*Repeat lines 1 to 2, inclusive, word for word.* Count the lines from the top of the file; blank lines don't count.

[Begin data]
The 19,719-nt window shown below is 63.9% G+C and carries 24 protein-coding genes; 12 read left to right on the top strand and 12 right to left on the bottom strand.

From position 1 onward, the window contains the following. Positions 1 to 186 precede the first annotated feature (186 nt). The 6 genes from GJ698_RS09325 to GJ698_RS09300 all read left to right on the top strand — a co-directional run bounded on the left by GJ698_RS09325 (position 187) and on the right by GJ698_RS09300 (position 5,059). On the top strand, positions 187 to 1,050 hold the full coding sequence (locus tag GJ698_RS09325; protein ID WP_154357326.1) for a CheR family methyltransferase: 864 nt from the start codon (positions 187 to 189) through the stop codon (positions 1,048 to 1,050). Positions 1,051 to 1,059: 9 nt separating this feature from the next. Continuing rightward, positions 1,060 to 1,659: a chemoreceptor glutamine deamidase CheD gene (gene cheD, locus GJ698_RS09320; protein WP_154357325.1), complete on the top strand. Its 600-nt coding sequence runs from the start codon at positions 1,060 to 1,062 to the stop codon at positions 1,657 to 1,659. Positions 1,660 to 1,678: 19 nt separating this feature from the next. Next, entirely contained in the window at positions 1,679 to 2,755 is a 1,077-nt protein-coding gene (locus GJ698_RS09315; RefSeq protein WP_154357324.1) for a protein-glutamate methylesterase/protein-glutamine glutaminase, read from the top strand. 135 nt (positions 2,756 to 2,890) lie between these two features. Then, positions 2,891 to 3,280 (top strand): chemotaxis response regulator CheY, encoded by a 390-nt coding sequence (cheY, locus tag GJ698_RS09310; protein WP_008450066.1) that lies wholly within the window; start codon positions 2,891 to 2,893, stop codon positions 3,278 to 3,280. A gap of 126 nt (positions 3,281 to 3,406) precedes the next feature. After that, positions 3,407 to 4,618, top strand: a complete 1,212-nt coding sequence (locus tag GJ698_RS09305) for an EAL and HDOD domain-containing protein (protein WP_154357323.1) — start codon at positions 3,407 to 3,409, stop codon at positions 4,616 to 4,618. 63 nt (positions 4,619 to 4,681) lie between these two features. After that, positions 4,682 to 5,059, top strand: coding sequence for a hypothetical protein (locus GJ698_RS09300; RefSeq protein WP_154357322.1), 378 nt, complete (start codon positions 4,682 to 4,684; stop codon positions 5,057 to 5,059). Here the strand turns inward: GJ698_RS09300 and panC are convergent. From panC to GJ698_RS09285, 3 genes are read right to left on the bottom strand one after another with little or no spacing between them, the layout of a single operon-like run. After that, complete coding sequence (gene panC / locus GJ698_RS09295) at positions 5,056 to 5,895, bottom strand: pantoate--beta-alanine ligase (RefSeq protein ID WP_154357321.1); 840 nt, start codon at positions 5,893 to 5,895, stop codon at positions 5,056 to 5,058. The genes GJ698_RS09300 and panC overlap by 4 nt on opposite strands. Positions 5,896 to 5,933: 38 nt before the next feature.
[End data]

The 19,719-nt window shown below is 63.9% G+C and carries 24 protein-coding genes; 12 read left to right on the top strand and 12 right to left on the bottom strand.

From position 1 onward, the window contains the following. Positions 1 to 186 precede the first annotated feature (186 nt). The 6 genes from GJ698_RS09325 to GJ698_RS09300 all read left to right on the top strand — a co-directional run bounded on the left by GJ698_RS09325 (position 187) and on the right by GJ698_RS09300 (position 5,059). On the top strand, positions 187 to 1,050 hold the full coding sequence (locus tag GJ698_RS09325; protein ID WP_154357326.1) for a CheR family methyltransferase: 864 nt from the start codon (positions 187 to 189) through the stop codon (positions 1,048 to 1,050). Positions 1,051 to 1,059: 9 nt separating this feature from the next. Continuing rightward, positions 1,060 to 1,659: a chemoreceptor glutamine deamidase CheD gene (gene cheD, locus GJ698_RS09320; protein WP_154357325.1), complete on the top strand. Its 600-nt coding sequence runs from the start codon at positions 1,060 to 1,062 to the stop codon at positions 1,657 to 1,659. Positions 1,660 to 1,678: 19 nt separating this feature from the next. Next, entirely contained in the window at positions 1,679 to 2,755 is a 1,077-nt protein-coding gene (locus GJ698_RS09315; RefSeq protein WP_154357324.1) for a protein-glutamate methylesterase/protein-glutamine glutaminase, read from the top strand. 135 nt (positions 2,756 to 2,890) lie between these two features. Then, positions 2,891 to 3,280 (top strand): chemotaxis response regulator CheY, encoded by a 390-nt coding sequence (cheY, locus tag GJ698_RS09310; protein WP_008450066.1) that lies wholly within the window; start codon positions 2,891 to 2,893, stop codon positions 3,278 to 3,280. A gap of 126 nt (positions 3,281 to 3,406) precedes the next feature. After that, positions 3,407 to 4,618, top strand: a complete 1,212-nt coding sequence (locus tag GJ698_RS09305) for an EAL and HDOD domain-containing protein (protein WP_154357323.1) — start codon at positions 3,407 to 3,409, stop codon at positions 4,616 to 4,618. 63 nt (positions 4,619 to 4,681) lie between these two features. After that, positions 4,682 to 5,059, top strand: coding sequence for a hypothetical protein (locus GJ698_RS09300; RefSeq protein WP_154357322.1), 378 nt, complete (start codon positions 4,682 to 4,684; stop codon positions 5,057 to 5,059). Here the strand turns inward: GJ698_RS09300 and panC are convergent. From panC to GJ698_RS09285, 3 genes are read right to left on the bottom strand one after another with little or no spacing between them, the layout of a single operon-like run. After that, complete coding sequence (gene panC / locus GJ698_RS09295) at positions 5,056 to 5,895, bottom strand: pantoate--beta-alanine ligase (RefSeq protein ID WP_154357321.1); 840 nt, start codon at positions 5,893 to 5,895, stop codon at positions 5,056 to 5,058. The genes GJ698_RS09300 and panC overlap by 4 nt on opposite strands. Positions 5,896 to 5,933: 38 nt before the next feature.